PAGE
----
International revenue share fraud (ISRF) is the artificial inflation of telecom traffic or pumping of traffic to premium rate phone numbers around the world.
How does this work? First, premium rate number aggregators secure many of these costly phone numbers in countries such as Jamaica, Lithuania and many other countries by falsely claiming they’re operating another type of business in those locations. Then, they partner with hackers to who generate high volumes of traffic to those premium numbers by hacking business PBX systems and maliciously directing other phone traffic to the costly numbers, many times without the owner of that phone traffic knowing.
The result is expensive charges on business customers’ phone bills. The hackers and premium rate aggregators who set up the phone numbers share the money they make off these calls.
How to protect your business from international revenue share fraud
In addition to securing your PBX system, as noted in the PBX hacking support information, be sure that you’re aware of fraudster practices. Some examples follow:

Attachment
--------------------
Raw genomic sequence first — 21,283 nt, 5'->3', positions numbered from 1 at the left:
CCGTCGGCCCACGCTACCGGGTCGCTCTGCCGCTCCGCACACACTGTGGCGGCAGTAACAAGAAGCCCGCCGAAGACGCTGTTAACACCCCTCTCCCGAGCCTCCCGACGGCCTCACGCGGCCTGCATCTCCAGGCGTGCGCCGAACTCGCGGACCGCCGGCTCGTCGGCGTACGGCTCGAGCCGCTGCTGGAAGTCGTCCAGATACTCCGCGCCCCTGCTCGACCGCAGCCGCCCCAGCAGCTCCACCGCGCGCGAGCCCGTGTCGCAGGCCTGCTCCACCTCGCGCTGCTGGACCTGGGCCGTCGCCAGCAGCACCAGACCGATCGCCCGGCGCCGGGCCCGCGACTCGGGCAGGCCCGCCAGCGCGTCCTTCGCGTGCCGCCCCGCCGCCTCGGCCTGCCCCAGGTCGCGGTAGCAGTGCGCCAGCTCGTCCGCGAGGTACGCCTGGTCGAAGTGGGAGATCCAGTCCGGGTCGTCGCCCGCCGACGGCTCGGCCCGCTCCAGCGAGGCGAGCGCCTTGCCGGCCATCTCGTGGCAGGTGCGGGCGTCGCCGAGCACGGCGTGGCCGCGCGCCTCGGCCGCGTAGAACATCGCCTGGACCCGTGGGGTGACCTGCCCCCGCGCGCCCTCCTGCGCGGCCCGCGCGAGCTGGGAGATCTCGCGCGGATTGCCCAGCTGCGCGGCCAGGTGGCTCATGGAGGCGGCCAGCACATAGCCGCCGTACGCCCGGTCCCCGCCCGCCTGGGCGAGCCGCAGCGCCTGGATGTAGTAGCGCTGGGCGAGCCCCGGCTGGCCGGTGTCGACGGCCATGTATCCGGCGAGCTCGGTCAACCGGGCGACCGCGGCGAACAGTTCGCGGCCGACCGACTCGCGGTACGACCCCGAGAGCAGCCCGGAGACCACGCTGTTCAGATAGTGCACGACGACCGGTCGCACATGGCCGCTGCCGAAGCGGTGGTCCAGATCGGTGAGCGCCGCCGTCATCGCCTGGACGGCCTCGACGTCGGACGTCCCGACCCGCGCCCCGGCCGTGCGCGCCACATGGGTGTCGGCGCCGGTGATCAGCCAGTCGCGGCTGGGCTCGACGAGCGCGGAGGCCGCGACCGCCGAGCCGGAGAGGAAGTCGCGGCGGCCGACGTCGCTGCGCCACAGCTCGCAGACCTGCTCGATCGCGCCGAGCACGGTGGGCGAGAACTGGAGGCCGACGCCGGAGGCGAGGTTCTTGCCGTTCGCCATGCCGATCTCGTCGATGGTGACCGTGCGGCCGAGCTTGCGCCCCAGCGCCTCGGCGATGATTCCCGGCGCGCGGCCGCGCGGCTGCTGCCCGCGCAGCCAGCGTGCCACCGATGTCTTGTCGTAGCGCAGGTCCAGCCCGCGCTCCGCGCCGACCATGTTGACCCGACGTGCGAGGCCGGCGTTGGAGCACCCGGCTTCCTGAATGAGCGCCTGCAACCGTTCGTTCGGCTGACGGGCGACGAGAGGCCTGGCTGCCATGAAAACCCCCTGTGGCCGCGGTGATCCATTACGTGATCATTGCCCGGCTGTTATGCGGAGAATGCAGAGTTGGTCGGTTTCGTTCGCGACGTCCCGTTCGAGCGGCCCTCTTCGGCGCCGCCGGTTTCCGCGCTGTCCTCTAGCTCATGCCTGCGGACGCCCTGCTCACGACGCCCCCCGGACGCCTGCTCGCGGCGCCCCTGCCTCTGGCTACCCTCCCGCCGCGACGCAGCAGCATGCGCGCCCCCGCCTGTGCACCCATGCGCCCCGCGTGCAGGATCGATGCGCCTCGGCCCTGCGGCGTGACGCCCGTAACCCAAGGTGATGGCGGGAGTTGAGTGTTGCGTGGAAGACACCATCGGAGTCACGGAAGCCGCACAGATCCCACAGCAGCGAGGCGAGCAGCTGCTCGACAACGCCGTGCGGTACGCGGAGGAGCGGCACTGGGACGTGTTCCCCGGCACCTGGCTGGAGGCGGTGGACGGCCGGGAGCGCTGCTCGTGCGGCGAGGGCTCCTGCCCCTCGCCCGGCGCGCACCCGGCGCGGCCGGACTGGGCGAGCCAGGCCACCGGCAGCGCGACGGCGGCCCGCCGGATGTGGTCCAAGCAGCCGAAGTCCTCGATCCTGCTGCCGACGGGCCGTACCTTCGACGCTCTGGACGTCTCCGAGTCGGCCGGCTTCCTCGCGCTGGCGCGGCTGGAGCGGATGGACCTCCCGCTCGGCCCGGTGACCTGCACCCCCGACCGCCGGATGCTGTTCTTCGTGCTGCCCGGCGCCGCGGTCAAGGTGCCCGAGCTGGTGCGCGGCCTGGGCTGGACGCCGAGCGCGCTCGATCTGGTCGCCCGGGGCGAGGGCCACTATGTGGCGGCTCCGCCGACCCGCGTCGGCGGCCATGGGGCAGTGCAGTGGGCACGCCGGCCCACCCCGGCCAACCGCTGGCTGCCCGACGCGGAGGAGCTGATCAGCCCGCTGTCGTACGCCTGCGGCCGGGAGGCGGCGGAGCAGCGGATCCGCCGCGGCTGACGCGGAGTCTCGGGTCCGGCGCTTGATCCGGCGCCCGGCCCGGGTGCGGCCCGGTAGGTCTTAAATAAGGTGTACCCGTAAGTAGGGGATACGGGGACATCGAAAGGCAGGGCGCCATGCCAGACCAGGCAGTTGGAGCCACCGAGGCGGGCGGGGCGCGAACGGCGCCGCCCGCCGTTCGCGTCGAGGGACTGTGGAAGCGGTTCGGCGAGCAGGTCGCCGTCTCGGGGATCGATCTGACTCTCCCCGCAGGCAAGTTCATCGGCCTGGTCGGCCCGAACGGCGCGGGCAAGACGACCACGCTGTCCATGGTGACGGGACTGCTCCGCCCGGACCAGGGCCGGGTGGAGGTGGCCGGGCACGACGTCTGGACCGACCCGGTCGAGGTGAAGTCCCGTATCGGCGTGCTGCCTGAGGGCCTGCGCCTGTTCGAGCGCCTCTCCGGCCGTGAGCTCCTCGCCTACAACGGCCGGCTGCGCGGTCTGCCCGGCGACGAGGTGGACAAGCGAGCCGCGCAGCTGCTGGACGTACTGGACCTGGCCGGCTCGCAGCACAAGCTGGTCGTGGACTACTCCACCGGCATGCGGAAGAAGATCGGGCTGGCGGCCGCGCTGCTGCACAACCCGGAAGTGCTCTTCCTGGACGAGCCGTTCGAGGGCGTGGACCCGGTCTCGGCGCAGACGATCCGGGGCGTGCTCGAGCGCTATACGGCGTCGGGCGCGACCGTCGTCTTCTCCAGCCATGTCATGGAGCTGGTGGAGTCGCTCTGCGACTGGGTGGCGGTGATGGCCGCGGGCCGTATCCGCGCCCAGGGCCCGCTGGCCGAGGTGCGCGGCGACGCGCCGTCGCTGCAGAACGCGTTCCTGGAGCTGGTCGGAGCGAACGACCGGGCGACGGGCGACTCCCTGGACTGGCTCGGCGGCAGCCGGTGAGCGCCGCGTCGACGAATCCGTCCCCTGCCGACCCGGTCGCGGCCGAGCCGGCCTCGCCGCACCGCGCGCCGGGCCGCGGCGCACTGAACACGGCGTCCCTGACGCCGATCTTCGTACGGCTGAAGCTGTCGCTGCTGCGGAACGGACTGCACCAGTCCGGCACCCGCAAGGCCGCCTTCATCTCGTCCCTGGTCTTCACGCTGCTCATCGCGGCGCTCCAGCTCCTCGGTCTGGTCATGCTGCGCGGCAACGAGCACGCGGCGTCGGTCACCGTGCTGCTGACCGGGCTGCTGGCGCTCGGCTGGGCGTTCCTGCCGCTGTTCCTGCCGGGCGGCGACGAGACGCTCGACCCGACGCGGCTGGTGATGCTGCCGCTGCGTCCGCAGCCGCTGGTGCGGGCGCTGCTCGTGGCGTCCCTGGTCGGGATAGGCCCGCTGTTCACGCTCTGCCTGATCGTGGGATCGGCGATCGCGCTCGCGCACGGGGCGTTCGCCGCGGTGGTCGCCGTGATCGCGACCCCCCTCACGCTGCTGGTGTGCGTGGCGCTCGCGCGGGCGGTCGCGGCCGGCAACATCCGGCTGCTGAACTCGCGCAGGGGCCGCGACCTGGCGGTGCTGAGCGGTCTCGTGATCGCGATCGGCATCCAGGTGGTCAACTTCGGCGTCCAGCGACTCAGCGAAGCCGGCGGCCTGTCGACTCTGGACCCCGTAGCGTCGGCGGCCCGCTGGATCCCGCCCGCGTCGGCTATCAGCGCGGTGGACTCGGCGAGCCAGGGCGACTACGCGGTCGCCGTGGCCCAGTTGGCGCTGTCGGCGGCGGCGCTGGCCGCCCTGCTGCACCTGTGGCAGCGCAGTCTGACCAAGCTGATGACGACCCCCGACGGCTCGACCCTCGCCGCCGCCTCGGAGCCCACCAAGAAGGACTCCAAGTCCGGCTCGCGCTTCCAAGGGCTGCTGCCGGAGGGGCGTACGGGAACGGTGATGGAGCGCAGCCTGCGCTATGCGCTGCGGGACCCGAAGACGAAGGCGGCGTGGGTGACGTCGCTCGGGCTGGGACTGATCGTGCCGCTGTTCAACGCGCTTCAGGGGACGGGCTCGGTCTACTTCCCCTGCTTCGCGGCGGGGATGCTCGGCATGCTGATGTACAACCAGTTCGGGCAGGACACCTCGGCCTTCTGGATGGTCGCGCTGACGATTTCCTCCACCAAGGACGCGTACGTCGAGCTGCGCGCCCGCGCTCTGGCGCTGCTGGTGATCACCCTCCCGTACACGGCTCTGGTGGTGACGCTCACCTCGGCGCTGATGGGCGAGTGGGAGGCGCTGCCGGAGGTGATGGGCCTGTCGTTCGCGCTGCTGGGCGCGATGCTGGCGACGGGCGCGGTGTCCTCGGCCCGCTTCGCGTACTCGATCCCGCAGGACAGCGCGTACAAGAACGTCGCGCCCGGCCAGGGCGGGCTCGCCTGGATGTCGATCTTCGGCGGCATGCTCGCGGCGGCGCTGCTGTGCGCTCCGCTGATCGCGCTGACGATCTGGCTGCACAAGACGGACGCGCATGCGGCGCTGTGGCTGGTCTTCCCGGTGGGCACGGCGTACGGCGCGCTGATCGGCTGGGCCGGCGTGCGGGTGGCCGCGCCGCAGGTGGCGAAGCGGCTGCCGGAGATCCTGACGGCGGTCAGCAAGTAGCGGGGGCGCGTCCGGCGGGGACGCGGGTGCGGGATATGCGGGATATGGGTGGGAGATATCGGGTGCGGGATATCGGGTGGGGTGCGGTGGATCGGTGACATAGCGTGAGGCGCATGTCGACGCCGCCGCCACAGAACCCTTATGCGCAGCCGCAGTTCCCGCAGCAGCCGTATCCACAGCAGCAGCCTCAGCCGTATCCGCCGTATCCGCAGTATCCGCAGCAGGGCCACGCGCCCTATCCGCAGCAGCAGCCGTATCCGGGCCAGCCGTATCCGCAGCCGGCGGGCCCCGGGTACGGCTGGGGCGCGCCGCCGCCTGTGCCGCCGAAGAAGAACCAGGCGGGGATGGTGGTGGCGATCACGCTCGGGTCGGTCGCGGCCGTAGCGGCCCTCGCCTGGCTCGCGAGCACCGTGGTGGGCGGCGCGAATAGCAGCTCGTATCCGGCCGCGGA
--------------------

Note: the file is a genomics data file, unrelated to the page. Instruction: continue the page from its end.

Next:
Watch your billing statements closely for calls that you did not make. Report any fraudulent activity to your phone service provider and your state attorney general’s office.
One-Ring Callback Scam
A one-ring callback scam often begins when your caller ID displays what appears to be a missed local call or a phone number with the area code 876 or 256. You return the call to see who was reaching you, but are greeted with a message such as, “Hello, you have reached the operation. Please hold.”
The fraudsters are trying to keep you on the line as long as possible in order to direct your call to the premium rate numbers that generate revenue share fraud funds for malicious entities. If you call back a missed call and are placed on hold in such a manner, hang up immediately and report the situation to your phone service provider and your state attorney general’s office.